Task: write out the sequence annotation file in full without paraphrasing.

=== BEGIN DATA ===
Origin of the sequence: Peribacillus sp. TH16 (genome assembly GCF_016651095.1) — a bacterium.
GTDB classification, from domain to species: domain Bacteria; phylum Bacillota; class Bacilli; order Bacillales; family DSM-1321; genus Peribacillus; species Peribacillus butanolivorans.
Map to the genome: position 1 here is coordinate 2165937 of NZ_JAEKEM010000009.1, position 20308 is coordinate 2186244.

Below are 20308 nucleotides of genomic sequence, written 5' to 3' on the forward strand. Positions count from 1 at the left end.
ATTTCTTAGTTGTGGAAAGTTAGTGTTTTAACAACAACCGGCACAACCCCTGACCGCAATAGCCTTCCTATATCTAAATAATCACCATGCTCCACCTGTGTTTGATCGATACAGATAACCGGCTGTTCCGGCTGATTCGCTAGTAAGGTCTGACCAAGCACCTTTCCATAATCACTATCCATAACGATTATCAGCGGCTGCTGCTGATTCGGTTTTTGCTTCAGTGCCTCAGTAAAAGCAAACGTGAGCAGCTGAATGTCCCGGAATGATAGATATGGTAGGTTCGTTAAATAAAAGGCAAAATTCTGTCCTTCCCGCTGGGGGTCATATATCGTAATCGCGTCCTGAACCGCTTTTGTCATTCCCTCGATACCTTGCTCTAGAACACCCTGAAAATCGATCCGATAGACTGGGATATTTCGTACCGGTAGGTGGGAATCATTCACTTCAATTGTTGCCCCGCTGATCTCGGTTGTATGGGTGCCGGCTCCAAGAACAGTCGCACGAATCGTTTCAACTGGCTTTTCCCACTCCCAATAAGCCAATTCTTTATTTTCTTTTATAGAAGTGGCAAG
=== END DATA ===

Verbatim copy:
Origin of the sequence: Peribacillus sp. TH16 (genome assembly GCF_016651095.1) — a bacterium.
GTDB classification, from domain to species: domain Bacteria; phylum Bacillota; class Bacilli; order Bacillales; family DSM-1321; genus Peribacillus; species Peribacillus butanolivorans.
Map to the genome: position 1 here is coordinate 2165937 of NZ_JAEKEM010000009.1, position 20308 is coordinate 2186244.

Below are 20308 nucleotides of genomic sequence, written 5' to 3' on the forward strand. Positions count from 1 at the left end.
ATTTCTTAGTTGTGGAAAGTTAGTGTTTTAACAACAACCGGCACAACCCCTGACCGCAATAGCCTTCCTATATCTAAATAATCACCATGCTCCACCTGTGTTTGATCGATACAGATAACCGGCTGTTCCGGCTGATTCGCTAGTAAGGTCTGACCAAGCACCTTTCCATAATCACTATCCATAACGATTATCAGCGGCTGCTGCTGATTCGGTTTTTGCTTCAGTGCCTCAGTAAAAGCAAACGTGAGCAGCTGAATGTCCCGGAATGATAGATATGGTAGGTTCGTTAAATAAAAGGCAAAATTCTGTCCTTCCCGCTGGGGGTCATATATCGTAATCGCGTCCTGAACCGCTTTTGTCATTCCCTCGATACCTTGCTCTAGAACACCCTGAAAATCGATCCGATAGACTGGGATATTTCGTACCGGTAGGTGGGAATCATTCACTTCAATTGTTGCCCCGCTGATCTCGGTTGTATGGGTGCCGGCTCCAAGAACAGTCGCACGAATCGTTTCAACTGGCTTTTCCCACTCCCAATAAGCCAATTCTTTATTTTCTTTTATAGAAGTGGCAAG